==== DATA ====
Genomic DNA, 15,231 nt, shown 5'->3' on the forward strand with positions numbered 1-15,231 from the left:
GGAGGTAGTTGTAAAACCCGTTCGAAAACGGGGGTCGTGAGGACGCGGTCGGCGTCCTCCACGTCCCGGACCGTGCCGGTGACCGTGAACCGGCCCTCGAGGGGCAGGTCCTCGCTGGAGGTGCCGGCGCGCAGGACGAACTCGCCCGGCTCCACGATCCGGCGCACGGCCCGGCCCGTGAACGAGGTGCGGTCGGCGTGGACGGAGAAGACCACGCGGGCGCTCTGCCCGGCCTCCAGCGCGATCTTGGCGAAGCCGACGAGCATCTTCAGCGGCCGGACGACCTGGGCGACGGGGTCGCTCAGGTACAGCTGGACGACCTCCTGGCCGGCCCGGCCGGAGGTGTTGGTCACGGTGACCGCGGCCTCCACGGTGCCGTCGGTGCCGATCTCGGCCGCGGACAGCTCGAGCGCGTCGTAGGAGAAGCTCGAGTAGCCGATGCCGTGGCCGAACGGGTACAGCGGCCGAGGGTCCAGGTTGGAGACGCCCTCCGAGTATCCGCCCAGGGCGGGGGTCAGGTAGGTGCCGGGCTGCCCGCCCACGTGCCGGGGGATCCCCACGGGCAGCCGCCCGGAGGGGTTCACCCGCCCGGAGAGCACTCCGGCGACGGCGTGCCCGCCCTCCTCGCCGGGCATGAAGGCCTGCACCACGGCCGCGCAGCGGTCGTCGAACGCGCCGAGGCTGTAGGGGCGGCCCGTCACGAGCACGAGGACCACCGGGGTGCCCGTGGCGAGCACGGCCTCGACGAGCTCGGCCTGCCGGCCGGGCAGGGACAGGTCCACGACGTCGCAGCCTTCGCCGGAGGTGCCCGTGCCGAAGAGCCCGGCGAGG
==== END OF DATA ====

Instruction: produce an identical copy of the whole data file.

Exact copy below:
Genomic DNA, 15,231 nt, shown 5'->3' on the forward strand with positions numbered 1-15,231 from the left:
GGAGGTAGTTGTAAAACCCGTTCGAAAACGGGGGTCGTGAGGACGCGGTCGGCGTCCTCCACGTCCCGGACCGTGCCGGTGACCGTGAACCGGCCCTCGAGGGGCAGGTCCTCGCTGGAGGTGCCGGCGCGCAGGACGAACTCGCCCGGCTCCACGATCCGGCGCACGGCCCGGCCCGTGAACGAGGTGCGGTCGGCGTGGACGGAGAAGACCACGCGGGCGCTCTGCCCGGCCTCCAGCGCGATCTTGGCGAAGCCGACGAGCATCTTCAGCGGCCGGACGACCTGGGCGACGGGGTCGCTCAGGTACAGCTGGACGACCTCCTGGCCGGCCCGGCCGGAGGTGTTGGTCACGGTGACCGCGGCCTCCACGGTGCCGTCGGTGCCGATCTCGGCCGCGGACAGCTCGAGCGCGTCGTAGGAGAAGCTCGAGTAGCCGATGCCGTGGCCGAACGGGTACAGCGGCCGAGGGTCCAGGTTGGAGACGCCCTCCGAGTATCCGCCCAGGGCGGGGGTCAGGTAGGTGCCGGGCTGCCCGCCCACGTGCCGGGGGATCCCCACGGGCAGCCGCCCGGAGGGGTTCACCCGCCCGGAGAGCACTCCGGCGACGGCGTGCCCGCCCTCCTCGCCGGGCATGAAGGCCTGCACCACGGCCGCGCAGCGGTCGTCGAACGCGCCGAGGCTGTAGGGGCGGCCCGTCACGAGCACGAGGACCACCGGGGTGCCCGTGGCGAGCACGGCCTCGACGAGCTCGGCCTGCCGGCCGGGCAGGGACAGGTCCACGACGTCGCAGCCTTCGCCGGAGGTGCCCGTGCCGAAGAGCCCGGCGAGG